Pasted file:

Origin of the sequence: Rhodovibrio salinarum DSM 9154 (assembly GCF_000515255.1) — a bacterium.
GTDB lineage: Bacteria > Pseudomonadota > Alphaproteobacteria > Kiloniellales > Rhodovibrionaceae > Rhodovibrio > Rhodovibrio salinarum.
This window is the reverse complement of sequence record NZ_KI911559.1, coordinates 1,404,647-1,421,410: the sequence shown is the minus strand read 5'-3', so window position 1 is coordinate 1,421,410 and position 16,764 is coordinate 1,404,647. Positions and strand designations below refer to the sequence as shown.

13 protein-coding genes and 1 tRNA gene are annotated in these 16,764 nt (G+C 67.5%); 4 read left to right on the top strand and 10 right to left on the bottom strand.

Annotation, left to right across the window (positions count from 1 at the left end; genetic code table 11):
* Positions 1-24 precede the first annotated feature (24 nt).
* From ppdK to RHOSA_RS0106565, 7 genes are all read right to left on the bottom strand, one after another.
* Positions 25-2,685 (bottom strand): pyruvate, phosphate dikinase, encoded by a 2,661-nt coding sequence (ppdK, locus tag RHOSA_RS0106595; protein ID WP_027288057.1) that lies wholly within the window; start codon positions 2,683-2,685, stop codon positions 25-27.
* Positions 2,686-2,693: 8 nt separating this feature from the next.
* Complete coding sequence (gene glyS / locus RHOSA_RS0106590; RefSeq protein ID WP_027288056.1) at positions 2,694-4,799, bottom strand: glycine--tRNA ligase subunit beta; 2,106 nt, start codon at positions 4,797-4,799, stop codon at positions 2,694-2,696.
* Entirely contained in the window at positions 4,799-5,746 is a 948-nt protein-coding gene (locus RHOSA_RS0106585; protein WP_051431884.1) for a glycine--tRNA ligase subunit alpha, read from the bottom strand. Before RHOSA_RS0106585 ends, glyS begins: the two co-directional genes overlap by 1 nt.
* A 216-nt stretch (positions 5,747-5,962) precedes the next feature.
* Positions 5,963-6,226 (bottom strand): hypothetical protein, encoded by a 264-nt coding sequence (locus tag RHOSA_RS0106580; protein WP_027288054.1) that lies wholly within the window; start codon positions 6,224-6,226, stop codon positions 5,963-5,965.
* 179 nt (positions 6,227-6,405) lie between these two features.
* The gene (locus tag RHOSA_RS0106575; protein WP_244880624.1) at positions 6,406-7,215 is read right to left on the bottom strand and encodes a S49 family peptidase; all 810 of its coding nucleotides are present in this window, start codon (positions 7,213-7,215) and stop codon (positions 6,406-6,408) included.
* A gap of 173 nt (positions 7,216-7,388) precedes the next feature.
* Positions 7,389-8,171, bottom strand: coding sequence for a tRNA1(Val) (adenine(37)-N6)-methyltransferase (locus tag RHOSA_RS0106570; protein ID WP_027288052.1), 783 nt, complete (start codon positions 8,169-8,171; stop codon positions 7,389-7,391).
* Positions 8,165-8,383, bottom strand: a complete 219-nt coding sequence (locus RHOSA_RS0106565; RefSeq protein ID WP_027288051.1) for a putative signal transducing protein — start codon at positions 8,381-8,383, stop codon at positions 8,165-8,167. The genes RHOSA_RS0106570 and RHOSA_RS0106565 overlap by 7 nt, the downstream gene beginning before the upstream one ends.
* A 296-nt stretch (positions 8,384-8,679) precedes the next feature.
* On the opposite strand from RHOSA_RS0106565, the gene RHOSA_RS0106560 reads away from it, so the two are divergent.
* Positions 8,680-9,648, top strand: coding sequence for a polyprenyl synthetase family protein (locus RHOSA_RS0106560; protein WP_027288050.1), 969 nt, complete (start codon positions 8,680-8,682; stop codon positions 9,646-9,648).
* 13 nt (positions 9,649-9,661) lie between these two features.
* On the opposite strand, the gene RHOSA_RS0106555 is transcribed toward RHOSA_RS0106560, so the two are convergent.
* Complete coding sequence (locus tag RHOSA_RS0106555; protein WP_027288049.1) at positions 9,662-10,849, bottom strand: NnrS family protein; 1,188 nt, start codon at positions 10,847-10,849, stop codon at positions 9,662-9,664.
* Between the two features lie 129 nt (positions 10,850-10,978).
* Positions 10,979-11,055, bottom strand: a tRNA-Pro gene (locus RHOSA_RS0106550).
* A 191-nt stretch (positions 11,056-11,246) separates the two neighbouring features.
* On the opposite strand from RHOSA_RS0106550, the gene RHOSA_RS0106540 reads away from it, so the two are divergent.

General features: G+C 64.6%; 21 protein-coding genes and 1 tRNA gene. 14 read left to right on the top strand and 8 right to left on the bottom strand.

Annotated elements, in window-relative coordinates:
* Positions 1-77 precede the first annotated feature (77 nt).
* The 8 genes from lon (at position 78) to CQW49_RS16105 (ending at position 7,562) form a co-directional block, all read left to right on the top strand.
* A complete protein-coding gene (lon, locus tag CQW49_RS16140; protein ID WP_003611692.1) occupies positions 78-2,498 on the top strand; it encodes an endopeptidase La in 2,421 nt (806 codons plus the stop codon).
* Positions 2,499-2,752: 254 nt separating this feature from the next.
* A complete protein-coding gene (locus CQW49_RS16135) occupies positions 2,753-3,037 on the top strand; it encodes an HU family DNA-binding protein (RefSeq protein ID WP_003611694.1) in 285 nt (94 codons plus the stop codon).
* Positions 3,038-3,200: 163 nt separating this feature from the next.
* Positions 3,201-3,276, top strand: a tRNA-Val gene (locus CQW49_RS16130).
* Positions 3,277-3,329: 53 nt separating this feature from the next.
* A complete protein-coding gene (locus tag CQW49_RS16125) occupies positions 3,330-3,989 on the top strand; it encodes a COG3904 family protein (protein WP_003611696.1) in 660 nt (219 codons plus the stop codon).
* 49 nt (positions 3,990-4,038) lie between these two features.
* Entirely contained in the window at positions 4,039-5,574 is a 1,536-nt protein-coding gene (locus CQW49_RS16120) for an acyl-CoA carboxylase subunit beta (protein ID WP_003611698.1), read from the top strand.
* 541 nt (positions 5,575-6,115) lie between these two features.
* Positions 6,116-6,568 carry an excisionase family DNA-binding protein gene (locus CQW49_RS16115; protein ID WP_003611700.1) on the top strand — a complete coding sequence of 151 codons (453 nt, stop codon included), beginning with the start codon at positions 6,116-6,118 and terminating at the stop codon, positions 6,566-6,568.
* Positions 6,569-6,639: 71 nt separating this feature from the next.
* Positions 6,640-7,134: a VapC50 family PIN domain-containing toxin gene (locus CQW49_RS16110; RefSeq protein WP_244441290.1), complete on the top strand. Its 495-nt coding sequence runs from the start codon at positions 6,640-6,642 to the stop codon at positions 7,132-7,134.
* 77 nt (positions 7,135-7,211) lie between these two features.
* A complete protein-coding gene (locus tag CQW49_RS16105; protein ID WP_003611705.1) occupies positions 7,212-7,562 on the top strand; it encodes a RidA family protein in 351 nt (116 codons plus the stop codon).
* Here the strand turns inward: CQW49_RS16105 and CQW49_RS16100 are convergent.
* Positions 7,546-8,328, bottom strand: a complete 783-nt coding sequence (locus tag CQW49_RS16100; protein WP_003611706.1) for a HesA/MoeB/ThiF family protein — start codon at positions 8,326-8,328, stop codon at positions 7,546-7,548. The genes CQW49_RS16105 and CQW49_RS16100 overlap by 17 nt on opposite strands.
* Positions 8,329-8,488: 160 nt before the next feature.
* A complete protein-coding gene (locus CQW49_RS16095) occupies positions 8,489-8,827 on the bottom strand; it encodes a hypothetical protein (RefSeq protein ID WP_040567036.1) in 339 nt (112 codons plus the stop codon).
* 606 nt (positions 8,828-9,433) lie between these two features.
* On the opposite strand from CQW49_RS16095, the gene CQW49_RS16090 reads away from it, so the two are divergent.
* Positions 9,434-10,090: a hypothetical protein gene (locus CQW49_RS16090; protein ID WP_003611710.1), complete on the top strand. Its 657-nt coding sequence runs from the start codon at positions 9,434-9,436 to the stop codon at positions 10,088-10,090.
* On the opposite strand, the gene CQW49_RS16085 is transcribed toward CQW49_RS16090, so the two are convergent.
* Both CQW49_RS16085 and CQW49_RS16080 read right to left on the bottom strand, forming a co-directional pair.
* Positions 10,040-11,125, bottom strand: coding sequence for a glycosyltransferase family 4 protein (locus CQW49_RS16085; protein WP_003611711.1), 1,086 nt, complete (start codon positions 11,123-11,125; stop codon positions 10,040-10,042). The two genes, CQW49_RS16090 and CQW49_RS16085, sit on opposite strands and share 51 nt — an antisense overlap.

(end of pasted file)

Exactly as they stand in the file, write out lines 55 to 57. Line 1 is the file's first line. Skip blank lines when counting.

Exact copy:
* On the opposite strand, the gene CQW49_RS16085 is transcribed toward CQW49_RS16090, so the two are convergent.
* Both CQW49_RS16085 and CQW49_RS16080 read right to left on the bottom strand, forming a co-directional pair.
* Positions 10,040-11,125, bottom strand: coding sequence for a glycosyltransferase family 4 protein (locus CQW49_RS16085; protein WP_003611711.1), 1,086 nt, complete (start codon positions 11,123-11,125; stop codon positions 10,040-10,042). The two genes, CQW49_RS16090 and CQW49_RS16085, sit on opposite strands and share 51 nt — an antisense overlap.